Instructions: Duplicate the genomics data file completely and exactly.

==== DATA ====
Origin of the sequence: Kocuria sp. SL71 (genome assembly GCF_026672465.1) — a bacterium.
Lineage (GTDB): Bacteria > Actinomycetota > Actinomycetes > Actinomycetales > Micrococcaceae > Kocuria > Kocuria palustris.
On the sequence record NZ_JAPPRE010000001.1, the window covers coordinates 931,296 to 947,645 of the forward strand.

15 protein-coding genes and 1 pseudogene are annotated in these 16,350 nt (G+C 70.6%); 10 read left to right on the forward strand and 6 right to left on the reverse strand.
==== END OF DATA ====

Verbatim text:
Origin of the sequence: Kocuria sp. SL71 (genome assembly GCF_026672465.1) — a bacterium.
Lineage (GTDB): Bacteria > Actinomycetota > Actinomycetes > Actinomycetales > Micrococcaceae > Kocuria > Kocuria palustris.
On the sequence record NZ_JAPPRE010000001.1, the window covers coordinates 931,296 to 947,645 of the forward strand.

15 protein-coding genes and 1 pseudogene are annotated in these 16,350 nt (G+C 70.6%); 10 read left to right on the forward strand and 6 right to left on the reverse strand.